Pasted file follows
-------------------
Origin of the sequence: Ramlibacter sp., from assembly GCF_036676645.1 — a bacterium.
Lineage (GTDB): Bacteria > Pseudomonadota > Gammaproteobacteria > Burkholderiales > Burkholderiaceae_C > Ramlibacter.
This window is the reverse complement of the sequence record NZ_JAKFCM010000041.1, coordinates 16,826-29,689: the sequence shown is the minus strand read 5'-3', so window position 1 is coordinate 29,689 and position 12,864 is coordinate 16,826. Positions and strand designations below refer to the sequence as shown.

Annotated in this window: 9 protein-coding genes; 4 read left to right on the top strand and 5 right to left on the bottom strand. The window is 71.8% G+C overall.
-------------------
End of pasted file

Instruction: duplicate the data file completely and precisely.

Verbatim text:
Origin of the sequence: Ramlibacter sp., from assembly GCF_036676645.1 — a bacterium.
Lineage (GTDB): Bacteria > Pseudomonadota > Gammaproteobacteria > Burkholderiales > Burkholderiaceae_C > Ramlibacter.
This window is the reverse complement of the sequence record NZ_JAKFCM010000041.1, coordinates 16,826-29,689: the sequence shown is the minus strand read 5'-3', so window position 1 is coordinate 29,689 and position 12,864 is coordinate 16,826. Positions and strand designations below refer to the sequence as shown.

Annotated in this window: 9 protein-coding genes; 4 read left to right on the top strand and 5 right to left on the bottom strand. The window is 71.8% G+C overall.